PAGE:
HOUSTON (Reuters) - Chesapeake Energy Corp ousted its former chief executive Aubrey McClendon last April after a governance scandal and a liquidity crisis. But the former boss retains financial ties to the second-largest U.S. natural gas company, and he is using them to try to change company plans.
A firm run by McClendon is attempting to force Chesapeake (CHK.N) to drill 12 multi-million dollar wells in Louisiana’s Haynesville Shale at a time when Chesapeake is trying to rein in spending and cut debt to focus on other shales, according to a lawyer for Chesapeake.
As a legacy of his tenure as a Chesapeake founder, McClendon has personal stakes of 2.5 percent in nearly all of the tens of thousands of wells the company developed. He is also entitled to a slice of new ones, and he has asked Louisiana regulators to order Chesapeake to follow his drilling plan, saying more natural gas production on the land would benefit the state and landowners.
The move is a sign that the interests of both sides are diverging, but existing contracts mean the two sides will likely be partners for years to come.
McClendon’s Larchmont Resources LLC, which holds his Chesapeake well stakes, has petitioned regulators from Louisiana’s Office of Conservation to rule a dozen new natural gas wells are needed in two fields where Chesapeake has already drilled four. The Office of Conservation oversees the state’s hydrocarbon industry.
At an often heated hearing on Larchmont’s application in January, Larchmont’s and Chesapeake’s lawyers squared off arguing their case before a panel of regulators.
David Ogwyn, a lawyer who represented McClendon’s firm, argued at the hearing that more wells were needed on Chesapeake’s acreage to recover the maximum amount of natural gas in the reservoir.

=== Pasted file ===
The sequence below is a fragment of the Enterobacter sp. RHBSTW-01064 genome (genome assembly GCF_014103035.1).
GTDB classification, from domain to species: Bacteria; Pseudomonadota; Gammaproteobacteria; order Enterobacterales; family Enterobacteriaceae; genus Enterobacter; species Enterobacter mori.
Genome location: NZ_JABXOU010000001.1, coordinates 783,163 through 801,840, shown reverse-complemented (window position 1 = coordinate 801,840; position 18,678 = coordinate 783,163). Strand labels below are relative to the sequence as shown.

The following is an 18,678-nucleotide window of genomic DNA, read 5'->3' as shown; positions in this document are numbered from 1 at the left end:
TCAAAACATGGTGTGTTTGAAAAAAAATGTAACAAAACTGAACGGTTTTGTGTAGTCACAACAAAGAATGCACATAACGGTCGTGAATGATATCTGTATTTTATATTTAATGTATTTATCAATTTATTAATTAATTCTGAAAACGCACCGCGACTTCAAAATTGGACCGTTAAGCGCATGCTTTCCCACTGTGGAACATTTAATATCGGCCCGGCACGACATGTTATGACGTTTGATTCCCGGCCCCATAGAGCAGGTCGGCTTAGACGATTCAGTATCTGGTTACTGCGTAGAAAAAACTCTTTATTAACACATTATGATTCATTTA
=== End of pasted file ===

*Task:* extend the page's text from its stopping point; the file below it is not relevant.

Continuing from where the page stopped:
“Chesapeake is seeking to use their designation as operator as a shield,” to stall development and “hold hostage the minerals of the state,” Ogwyn said.
Chesapeake counters that it, as the majority partner and operator, would normally call the shots on drilling.
A minority stakeholder like McClendon shouldn’t be able to force Chesapeake “to drill wells it doesn’t want to drill,” Randy Songy, a lawyer representing Chesapeake, told the Baton Rouge hearing.
“We hope this is the first and last of these wasteful hearings,” Songy said.
Patrick Courreges, a spokesman for Louisiana’s Office of Conservation said the request by McClendon may be without precedent. The agency said it is considering whether the minority owner even has the standing to make its request.
The Office of Conservation is charged with regulating the production of oil and gas, permitting wells and their spacing, and encouraging development.
John-Mark Beaver, a McClendon representative, told regulators that Larchmont is prepared to spend $10 billion drilling shale wells in Louisiana over the next 10 years.
He did not say if McClendon had raised any of those funds, but he reminded the commissioner that McClendon “discovered” the Haynesville while at Chesapeake, spearheading the first large-scale development in the area.
Beaver declined to comment on the specifics of Larchmont’s plans after the hearing.
Two landowners who spoke to the panel supported McClendon.
“I want to see this acreage developed,” Ray Lasseigne, who owns mineral rights on the disputed acreage, told regulators.